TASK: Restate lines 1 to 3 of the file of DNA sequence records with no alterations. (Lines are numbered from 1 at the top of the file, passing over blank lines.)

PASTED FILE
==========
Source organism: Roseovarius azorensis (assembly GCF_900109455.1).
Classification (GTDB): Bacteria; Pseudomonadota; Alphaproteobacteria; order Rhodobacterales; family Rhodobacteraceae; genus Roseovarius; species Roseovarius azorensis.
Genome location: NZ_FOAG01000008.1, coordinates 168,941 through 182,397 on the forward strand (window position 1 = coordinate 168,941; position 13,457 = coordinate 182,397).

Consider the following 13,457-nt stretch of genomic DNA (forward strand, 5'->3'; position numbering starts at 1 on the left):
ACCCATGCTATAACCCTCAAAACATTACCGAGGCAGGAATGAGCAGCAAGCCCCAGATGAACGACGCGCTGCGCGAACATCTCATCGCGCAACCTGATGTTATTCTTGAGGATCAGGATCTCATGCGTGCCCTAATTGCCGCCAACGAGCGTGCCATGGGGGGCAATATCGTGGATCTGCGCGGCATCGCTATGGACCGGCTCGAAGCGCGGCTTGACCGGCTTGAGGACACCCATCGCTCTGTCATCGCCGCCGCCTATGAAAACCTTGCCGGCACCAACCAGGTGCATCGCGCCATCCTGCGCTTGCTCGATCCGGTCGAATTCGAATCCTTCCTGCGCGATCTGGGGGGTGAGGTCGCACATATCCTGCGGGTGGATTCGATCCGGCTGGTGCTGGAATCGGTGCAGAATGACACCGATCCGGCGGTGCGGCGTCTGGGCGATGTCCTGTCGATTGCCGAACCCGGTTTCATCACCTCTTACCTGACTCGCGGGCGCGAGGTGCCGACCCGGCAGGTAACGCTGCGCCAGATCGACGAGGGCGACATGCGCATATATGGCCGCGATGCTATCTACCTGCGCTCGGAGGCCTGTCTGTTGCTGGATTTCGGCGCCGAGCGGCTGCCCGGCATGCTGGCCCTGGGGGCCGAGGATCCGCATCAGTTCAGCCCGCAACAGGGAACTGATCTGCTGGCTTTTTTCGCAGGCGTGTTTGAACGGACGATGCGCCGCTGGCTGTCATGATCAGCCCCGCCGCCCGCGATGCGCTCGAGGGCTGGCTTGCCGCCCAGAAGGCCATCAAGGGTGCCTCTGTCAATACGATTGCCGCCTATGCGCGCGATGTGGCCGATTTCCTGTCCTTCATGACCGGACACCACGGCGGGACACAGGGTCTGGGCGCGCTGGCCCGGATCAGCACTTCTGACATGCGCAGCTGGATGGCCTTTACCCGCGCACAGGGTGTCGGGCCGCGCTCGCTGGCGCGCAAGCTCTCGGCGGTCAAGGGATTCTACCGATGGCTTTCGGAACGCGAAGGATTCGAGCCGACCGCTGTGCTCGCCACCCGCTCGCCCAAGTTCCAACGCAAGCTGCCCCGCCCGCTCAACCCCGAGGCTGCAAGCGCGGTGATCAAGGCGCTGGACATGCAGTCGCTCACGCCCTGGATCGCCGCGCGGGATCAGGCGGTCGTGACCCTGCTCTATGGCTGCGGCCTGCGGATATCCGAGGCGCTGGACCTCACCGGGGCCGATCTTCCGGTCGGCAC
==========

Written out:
Source organism: Roseovarius azorensis (assembly GCF_900109455.1).
Classification (GTDB): Bacteria; Pseudomonadota; Alphaproteobacteria; order Rhodobacterales; family Rhodobacteraceae; genus Roseovarius; species Roseovarius azorensis.
Genome location: NZ_FOAG01000008.1, coordinates 168,941 through 182,397 on the forward strand (window position 1 = coordinate 168,941; position 13,457 = coordinate 182,397).